Friday, June 20, 2008

Risk Aversion & Technological Progress

Interesting interview with Rear Adm. Jay M. Cohen, chief of naval research. These "flowers" aren't X-projects, but they stem from a similar perspective on risk-aversion as it related to technological progress.

Quote: "What are some examples of the Swampworks projects?"

Cohen: "Unclassified examples include efforts to actively cancel the noise [that] tactical jet aircraft engines make; [also,] an order of magnitude improvement in naval heavyweight torpedo performance in the littorals at half the weapon size; [and] a 360-degree, computer-aided camera for use on top of a submarine periscope or on land as an area surveillance and defense device."

"Has the Swampworks office met your expectations?

Cohen: "I will tell you that my disappointment to date, in myself, is that, of the dozen or so projects that we have done in the last three years, very few have failed. That tells me that . . . things that we thought were insolvable, things that seemed to be a bridge too far, we just hadn't tried the innovative solutions for. So we need to continually raise the bar to get even greater game-changers. We in naval research and S&T get paid to take risk. ... You don't get breakthroughs if you aren't willing to take risks."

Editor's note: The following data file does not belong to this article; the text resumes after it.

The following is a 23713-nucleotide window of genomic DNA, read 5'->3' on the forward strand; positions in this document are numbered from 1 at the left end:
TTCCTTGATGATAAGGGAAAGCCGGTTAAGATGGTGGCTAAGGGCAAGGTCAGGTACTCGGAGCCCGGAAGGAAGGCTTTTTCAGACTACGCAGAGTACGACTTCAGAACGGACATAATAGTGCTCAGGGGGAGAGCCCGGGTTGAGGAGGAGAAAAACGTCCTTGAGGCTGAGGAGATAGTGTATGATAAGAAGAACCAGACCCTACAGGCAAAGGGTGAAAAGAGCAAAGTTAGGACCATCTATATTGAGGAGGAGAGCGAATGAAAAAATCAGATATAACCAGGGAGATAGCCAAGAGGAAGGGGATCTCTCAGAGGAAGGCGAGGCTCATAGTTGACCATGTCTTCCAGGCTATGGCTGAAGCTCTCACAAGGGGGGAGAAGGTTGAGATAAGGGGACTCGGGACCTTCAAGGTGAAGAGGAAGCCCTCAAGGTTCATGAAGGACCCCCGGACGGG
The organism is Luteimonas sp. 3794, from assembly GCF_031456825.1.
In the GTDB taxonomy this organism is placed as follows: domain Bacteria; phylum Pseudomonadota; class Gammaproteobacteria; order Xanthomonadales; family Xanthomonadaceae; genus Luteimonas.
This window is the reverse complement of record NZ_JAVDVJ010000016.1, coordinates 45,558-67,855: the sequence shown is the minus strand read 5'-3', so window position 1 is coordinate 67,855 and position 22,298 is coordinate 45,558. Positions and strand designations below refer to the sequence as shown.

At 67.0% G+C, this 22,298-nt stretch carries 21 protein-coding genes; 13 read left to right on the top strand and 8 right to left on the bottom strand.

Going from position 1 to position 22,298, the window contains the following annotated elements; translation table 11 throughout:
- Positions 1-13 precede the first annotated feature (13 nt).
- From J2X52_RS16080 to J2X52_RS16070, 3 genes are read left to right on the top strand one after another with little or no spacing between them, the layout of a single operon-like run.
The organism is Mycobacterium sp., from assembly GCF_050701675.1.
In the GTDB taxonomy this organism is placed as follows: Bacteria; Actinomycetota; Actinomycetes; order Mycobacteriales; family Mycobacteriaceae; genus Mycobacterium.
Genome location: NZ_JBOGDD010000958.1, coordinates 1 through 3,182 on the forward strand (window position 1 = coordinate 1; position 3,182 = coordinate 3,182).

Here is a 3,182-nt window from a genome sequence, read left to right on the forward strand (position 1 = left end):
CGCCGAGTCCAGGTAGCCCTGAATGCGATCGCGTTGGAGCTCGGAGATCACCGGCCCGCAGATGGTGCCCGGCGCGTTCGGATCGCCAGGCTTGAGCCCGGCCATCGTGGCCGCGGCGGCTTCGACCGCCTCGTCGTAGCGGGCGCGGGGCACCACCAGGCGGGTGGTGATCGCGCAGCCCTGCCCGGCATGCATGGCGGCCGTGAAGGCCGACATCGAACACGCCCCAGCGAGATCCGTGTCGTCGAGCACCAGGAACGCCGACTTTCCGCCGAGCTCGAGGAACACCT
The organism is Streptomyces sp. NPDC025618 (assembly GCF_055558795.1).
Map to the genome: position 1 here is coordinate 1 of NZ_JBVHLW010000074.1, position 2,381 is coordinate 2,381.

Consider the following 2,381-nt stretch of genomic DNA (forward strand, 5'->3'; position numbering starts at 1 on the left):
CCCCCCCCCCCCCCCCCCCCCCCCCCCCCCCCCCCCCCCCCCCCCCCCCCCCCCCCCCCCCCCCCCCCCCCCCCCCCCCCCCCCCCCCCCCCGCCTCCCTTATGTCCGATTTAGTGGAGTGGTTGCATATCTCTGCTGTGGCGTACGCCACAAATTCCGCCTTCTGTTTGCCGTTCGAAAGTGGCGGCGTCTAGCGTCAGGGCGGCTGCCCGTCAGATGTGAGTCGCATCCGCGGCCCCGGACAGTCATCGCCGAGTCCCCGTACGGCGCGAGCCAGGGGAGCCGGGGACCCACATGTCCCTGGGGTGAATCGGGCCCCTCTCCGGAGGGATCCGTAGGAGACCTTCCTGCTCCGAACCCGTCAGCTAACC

"The presentation or 'gift' of the Holy Ghost simply confers upon a man the right to receive at any time, when he is worthy of it and desires it, the power and light of truth of the Holy Ghost, although he may often be left to his own spirit and judgment." --Joseph F. Smith (manual, p. 69)

Be pretty if you are,
Be witty if you can,
But be cheerful if it kills you.

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